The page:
Science and Bible are almost always related; and since we studied Jesus being the light of the world in Bible, we studied stars in science.  (Hence the picture of the sun on the suncatchers above.)  We learned about Betelgeuse, which is the largest star we're able to see with the naked eye.  Betelgeuse is 600 times larger than the sun in diameter alone, and we did an activity to compare their sizes.  First, we pretended to shrink the sun down to 1 inch in diameter by cutting a 1" circle out of yellow construction paper.  Then we used our yardstick to measure 600 inches, which is how large Betelgeuse would be in proportion.

Here's Hannah using the yardstick to measuring 600 inches, or 16 2/3 yards.

Obviously, I had to superimpose a yellow circle onto the picture to represent Betelgeuse.  See the red arrow?  It's pointing to a teeny-tiny yellow circle which is our sun.  We started measuring our 600-inch Betelgeuse at the tree and ended where Hannah is standing.  Betelgeuse is one HUGE star!
 We also read about some of the major constellations, such as Ursa Major, Ursa Minor, the Big Dipper, and the Little Dipper, and about the Milky Way.  We had a pretty neat teachable moment one day.  We read that if you look at the sky at different times throughout the night, it looks like all of the stars except for the North Star have moved; but in reality, the stars aren't moving at all—the earth is.  Hannah had a hard time understanding this, so we did a little activity to demonstrate. 

I put her under the ceiling fan in the living room and had her face one of the walls.  I asked her what she saw, and she told me what was on that wall.  I turned her 90 degrees and asked her the same question about the next wall, and she answered.  We repeated this for each of the 4 walls.  Then I asked her to look above her and tell me what she saw.  She said the ceiling fan.  I told her the ceiling fan is like the North Star because it's always in the same place, and she's like the earth because she's spinning around and seeing different things depending on what direction she's facing.  She got it!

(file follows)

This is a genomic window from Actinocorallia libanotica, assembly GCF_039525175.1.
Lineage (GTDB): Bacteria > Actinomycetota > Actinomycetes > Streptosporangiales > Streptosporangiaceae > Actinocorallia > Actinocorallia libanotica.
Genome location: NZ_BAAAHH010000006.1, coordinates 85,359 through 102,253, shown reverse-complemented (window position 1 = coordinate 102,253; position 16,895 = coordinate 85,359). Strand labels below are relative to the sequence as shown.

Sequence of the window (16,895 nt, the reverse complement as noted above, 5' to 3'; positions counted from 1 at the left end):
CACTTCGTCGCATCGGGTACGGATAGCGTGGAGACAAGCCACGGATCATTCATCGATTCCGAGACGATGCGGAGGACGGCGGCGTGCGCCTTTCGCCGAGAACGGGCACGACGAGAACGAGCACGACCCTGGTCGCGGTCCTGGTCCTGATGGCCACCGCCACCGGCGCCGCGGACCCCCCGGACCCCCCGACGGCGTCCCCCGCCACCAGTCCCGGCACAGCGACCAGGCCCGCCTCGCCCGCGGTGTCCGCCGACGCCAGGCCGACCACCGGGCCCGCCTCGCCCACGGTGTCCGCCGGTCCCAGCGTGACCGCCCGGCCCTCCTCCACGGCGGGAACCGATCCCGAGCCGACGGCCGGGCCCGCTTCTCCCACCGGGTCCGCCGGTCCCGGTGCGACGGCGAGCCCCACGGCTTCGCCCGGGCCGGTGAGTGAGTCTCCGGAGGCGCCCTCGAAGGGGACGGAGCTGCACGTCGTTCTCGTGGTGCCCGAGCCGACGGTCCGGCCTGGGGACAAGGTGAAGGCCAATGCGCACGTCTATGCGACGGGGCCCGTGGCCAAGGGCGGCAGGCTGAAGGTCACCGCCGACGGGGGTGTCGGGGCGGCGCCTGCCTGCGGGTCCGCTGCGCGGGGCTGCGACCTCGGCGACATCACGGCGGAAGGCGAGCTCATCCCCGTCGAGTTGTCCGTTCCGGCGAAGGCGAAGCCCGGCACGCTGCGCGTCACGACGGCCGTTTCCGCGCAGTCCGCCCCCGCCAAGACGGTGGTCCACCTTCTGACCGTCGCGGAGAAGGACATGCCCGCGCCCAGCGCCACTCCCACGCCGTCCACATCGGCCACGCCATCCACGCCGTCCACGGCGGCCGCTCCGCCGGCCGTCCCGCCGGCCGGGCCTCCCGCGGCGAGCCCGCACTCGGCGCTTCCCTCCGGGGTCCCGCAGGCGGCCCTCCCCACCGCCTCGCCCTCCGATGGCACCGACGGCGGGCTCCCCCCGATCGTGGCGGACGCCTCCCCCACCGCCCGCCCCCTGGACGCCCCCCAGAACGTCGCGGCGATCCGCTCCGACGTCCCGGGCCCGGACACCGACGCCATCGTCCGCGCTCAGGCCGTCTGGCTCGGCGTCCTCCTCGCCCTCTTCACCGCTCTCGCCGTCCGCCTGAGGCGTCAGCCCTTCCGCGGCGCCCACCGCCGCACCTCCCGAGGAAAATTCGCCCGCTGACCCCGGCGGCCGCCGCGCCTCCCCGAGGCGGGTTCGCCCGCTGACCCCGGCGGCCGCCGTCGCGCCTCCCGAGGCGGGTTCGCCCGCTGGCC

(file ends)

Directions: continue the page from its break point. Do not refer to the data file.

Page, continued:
Hannah is my science kid.  She simply can't get enough of it.  For Christmas last year, we got her several science kits, and every now and then she wears us down and we'll get them out and do one or two of the experiments.  The experiment we did this week was to illustrate surface tension, which is basically how water molecules stick together.  (Picture a dripping faucet—the drip gets bigger and bigger and bigger before it finally falls.  That's surface tension.)  Anyway, our experiment was to see how many drops of water we could fit on the surface of a penny. 

Hannah carefully added one drop at a time.  Any guesses how many drops of water one penny can hold?  We did the experiment three different times and got the same answer every time!

Here's the penny with 22 drops of water.  On the 23rd drop, it all rolled off the surface onto the countertop.
In other news, yesterday was the first day of our "big" co-op.  It was so great to be back in the swing of things and see our friends again after the summer break.  Millie is in Pre-K this year, and she had a great time playing with her friends and learning about apples and the letter A.  Hannah is enrolled in a missions class during the first hour.  This week they learned about Mary Slessor, who was a missionary in Nigeria.  They heard the first part of her story, labeled Nigeria on a map, and ate snacks and played games local to that area.

Here's Mrs. Pauline showing the kids where Nigeria is on a world map.

Here's Hannah and one of her best buds, Kailian.